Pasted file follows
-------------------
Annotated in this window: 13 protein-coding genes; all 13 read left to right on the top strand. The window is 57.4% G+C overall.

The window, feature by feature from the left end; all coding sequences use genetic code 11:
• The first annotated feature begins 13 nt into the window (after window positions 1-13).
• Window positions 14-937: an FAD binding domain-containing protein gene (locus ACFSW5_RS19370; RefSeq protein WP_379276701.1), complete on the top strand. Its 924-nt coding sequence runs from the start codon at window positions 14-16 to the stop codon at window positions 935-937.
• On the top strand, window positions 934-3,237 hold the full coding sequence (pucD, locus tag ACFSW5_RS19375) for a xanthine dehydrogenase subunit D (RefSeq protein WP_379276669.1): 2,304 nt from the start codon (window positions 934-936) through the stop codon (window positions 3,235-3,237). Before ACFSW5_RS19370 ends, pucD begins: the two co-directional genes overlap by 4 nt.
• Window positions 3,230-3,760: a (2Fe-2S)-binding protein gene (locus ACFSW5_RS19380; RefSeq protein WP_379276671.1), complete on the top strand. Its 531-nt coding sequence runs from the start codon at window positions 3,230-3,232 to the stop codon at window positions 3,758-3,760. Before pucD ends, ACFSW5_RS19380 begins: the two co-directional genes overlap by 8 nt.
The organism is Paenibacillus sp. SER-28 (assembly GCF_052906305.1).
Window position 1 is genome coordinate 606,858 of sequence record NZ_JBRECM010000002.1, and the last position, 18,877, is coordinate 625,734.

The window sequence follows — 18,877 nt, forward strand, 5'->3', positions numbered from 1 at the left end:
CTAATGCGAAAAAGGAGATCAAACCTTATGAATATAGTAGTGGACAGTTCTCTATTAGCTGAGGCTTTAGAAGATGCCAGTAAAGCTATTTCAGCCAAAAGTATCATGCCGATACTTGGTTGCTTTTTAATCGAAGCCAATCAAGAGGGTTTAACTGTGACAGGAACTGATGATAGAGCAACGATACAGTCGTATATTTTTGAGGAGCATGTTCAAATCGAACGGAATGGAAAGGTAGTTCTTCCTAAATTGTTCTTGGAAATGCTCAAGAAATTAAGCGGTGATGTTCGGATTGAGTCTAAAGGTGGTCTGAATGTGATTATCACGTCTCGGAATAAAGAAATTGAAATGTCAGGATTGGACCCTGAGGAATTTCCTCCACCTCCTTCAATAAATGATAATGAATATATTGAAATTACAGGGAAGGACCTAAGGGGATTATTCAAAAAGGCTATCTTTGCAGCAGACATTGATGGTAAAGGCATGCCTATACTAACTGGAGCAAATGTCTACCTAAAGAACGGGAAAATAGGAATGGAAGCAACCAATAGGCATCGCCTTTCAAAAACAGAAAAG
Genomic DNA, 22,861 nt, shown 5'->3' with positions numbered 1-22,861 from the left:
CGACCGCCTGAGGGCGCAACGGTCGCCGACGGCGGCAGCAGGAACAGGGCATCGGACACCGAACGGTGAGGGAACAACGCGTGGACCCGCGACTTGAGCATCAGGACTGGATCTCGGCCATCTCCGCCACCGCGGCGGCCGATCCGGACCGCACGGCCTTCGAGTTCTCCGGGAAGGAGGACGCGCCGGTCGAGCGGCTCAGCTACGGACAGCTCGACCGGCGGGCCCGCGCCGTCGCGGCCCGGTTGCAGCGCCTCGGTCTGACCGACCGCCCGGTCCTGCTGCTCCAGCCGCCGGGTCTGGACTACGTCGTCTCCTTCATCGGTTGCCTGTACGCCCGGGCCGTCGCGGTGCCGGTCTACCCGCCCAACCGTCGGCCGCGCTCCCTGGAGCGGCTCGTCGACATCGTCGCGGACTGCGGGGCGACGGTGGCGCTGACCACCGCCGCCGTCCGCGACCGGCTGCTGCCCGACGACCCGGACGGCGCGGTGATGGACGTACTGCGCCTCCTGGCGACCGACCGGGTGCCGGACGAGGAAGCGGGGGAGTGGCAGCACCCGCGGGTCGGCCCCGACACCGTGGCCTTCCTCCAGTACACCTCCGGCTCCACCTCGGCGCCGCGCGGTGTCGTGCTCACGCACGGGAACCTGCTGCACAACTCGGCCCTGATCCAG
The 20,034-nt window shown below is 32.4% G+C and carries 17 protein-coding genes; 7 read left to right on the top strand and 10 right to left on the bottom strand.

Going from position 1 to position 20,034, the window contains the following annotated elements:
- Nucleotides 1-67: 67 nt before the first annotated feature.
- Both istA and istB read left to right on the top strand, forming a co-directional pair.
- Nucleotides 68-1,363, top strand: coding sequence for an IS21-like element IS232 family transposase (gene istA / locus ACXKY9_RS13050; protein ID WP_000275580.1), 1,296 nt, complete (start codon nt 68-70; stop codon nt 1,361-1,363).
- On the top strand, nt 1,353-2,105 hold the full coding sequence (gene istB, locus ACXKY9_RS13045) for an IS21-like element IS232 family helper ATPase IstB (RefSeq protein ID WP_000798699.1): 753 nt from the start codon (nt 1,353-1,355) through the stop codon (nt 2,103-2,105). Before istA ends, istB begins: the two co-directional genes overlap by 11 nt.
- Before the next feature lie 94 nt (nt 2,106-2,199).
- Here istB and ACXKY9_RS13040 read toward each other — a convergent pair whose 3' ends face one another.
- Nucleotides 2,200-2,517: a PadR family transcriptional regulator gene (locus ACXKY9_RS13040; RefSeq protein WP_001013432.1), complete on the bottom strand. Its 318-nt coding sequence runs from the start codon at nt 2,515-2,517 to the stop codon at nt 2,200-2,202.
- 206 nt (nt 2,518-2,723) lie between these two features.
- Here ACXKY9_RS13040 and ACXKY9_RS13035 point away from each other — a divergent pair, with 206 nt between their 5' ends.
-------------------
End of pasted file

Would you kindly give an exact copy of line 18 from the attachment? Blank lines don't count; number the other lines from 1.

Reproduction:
- On the top strand, nt 1,353-2,105 hold the full coding sequence (gene istB, locus ACXKY9_RS13045) for an IS21-like element IS232 family helper ATPase IstB (RefSeq protein ID WP_000798699.1): 753 nt from the start codon (nt 1,353-1,355) through the stop codon (nt 2,103-2,105). Before istA ends, istB begins: the two co-directional genes overlap by 11 nt.